World may hold better view of Americans


Reading headlines and watching the news, it’s easy to assume that many people across the globe don’t like Americans. But that’s more a function of political expediency for the rulers of some nations, an attitude not always shared by the people they represent.

As I’ve stated in an earlier column, Americans are highly respected, even in places like Iran.

Proof of this were the experiences of two children of Clipper staff member Becky Ginos, who last week returned from some amazing adventures abroad.

Her son Derek and his wife Brenda (plus four of her close relatives) began a rather exotic world adventure in Greece, home to his father’s ancestors.

Despite that nation’s storied history, modern-day Greece appears to be quite Americanized, with most public signs and restaurant menus in both Greek and English, Hollywood movies jam video stores, while American popular music seems to be playing everywhere — featuring the same U.S. artists we listen to here.

He and his wife never had to bother even asking people if they understood English because virtually everyone did.

He also felt completely safe and welcome as he and his group traveled around.

In fact, when local Greeks learned they were from the United States, the usual response was, “America is great!”

That attitude even extended to their visit to heavily Muslim Egypt. While he noticed that Egyptians may have resented former Pres. George W. Bush, that attitude didn’t extend to the American people, which they respected and admired.

But Egyptians absolutely appear to love Pres. Barack Obama. Derek frequently heard, “Obama is for peace.” They see him as working to build bridges rather than erecting barriers. Egyptians believe Obama will help build up their nation rather than trying to contain their country or limit its aspirations.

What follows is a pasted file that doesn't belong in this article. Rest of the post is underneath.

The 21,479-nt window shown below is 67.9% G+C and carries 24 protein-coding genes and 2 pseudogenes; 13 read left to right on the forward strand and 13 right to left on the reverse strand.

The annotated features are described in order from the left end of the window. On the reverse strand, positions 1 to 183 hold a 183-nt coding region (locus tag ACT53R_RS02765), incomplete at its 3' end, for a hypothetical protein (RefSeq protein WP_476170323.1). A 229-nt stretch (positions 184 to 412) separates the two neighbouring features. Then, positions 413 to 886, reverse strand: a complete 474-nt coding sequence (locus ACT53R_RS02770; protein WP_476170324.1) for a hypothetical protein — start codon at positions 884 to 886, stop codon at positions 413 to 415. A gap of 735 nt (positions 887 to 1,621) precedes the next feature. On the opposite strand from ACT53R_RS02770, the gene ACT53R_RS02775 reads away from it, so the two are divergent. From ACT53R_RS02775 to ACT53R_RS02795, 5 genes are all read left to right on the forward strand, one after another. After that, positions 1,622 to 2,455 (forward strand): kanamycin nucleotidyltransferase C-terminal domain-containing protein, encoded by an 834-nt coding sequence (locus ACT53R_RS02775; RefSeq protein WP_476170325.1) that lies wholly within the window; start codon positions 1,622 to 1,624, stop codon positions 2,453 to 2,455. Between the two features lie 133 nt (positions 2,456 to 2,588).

Tourism also affects how Egypt interacts with the world because over the past five years it has become the nation’s No. 1 industry.

Which means that country is both more accepting of other religions and less willing to jeopardize relations with Western nations.

Projecting an image of safety and stability is also paramount because even the hint of danger can devastate the tourist trade.

That’s why Derek and Brenda’s group of six was assigned their own bodyguard from Egypt’s tourist police. Paid for by the Egyptian government, their guard— a man in a neat business suit carrying a machine gun — traveled with them everywhere they went for three days.

That actually had an odd effect on the group — grateful for the bodyguard’s protection but a little uneasy that one was required.

Although American culture was less evident in Egypt than in many other nations, dollars traded freely there as a fully accepted currency circulated in tandem with their own.

And for a Muslim nation, Egypt seemed quite relaxed and respectful of other religions. The nation is home to a large number of Christian churches, and tourists were welcome to visit and take photos inside local Islamic mosques.

The group’s real goal had been to visit South Africa, which they toured just before flying to Egypt. It, surprisingly, seemed the most like home for Derek and his group.